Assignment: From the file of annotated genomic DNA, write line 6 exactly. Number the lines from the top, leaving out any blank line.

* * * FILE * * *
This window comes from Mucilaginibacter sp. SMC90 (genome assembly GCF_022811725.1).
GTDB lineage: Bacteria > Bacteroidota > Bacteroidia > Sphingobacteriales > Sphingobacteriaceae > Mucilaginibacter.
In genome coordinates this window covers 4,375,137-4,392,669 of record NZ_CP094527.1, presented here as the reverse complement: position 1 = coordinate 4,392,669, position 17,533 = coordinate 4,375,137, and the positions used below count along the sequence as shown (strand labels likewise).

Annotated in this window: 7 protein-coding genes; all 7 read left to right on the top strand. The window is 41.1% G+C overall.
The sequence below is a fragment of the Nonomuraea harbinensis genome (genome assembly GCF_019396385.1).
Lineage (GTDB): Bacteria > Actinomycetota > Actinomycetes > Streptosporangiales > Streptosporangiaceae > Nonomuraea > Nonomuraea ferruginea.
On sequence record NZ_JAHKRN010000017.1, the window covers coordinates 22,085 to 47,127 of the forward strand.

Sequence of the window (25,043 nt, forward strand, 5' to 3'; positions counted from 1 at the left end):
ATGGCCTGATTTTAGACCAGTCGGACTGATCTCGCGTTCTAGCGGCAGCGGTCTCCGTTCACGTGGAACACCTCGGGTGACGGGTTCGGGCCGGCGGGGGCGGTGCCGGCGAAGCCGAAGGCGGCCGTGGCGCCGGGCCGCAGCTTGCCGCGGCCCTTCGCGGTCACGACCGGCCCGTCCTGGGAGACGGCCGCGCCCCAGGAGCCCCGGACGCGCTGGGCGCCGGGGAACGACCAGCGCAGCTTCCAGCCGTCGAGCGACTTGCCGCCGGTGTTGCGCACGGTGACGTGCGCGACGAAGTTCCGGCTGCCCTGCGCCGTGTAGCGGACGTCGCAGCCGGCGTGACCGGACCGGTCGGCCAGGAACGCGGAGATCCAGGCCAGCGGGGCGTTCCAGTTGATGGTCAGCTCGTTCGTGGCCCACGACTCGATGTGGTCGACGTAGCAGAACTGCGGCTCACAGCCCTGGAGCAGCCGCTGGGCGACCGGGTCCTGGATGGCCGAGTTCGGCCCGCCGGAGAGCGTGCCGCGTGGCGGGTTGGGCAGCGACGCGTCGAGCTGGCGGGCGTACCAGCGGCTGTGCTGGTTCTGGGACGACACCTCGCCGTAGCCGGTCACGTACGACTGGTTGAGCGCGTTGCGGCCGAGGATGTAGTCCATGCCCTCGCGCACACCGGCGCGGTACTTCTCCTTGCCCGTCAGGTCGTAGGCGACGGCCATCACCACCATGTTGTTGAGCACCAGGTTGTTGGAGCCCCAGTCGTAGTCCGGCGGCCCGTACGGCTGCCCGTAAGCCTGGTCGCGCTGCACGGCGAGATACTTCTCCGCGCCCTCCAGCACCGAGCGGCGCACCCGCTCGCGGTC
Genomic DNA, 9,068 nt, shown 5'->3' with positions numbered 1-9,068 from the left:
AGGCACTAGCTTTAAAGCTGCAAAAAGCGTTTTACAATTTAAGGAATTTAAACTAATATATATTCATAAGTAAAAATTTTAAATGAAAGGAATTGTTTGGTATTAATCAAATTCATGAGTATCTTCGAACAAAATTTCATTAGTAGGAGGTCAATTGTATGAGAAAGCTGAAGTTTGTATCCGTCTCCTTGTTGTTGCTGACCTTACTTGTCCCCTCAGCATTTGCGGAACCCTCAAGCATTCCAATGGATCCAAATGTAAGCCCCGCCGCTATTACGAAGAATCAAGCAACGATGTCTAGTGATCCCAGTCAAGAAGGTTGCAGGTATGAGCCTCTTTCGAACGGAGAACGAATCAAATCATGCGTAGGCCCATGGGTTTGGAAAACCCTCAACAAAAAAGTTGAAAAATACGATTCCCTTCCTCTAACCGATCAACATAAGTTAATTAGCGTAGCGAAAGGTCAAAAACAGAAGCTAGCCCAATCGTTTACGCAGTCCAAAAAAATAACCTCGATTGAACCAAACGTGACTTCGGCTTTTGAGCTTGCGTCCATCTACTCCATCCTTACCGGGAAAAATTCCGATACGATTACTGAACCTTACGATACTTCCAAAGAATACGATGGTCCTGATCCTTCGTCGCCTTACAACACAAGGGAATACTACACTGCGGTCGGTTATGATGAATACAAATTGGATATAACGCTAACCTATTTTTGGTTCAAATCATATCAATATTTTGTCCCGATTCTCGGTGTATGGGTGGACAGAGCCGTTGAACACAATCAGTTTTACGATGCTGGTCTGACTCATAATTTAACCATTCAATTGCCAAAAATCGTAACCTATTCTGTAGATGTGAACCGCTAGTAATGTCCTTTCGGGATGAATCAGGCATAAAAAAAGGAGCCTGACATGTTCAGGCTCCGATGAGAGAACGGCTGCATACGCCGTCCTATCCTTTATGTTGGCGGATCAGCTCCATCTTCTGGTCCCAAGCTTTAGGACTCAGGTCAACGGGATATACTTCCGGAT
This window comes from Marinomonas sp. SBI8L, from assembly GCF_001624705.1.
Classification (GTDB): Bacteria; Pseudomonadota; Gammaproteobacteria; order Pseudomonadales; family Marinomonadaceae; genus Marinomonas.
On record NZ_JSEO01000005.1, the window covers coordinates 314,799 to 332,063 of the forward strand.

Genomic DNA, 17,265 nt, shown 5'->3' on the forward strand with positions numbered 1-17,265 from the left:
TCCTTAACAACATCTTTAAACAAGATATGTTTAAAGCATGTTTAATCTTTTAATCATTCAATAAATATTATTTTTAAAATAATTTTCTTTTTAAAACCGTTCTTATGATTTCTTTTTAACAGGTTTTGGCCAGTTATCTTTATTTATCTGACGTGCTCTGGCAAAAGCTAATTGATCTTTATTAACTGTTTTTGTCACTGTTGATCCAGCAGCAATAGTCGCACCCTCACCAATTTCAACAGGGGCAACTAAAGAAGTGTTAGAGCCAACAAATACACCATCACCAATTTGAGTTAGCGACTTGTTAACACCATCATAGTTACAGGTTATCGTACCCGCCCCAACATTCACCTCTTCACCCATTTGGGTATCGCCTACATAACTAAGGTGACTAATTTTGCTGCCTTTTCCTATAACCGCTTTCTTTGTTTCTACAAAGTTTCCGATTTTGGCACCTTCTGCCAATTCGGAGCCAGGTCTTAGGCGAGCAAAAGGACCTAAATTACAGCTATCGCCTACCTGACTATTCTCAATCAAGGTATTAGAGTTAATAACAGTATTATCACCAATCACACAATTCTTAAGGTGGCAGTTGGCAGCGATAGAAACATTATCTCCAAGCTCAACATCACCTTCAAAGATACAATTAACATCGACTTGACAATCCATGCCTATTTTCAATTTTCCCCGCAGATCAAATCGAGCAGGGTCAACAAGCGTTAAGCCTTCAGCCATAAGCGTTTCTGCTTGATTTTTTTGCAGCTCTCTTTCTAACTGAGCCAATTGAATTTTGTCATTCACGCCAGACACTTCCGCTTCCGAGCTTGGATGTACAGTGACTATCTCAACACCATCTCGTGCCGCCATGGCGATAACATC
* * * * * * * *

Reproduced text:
Lineage (GTDB): Bacteria > Actinomycetota > Actinomycetes > Streptosporangiales > Streptosporangiaceae > Nonomuraea > Nonomuraea ferruginea.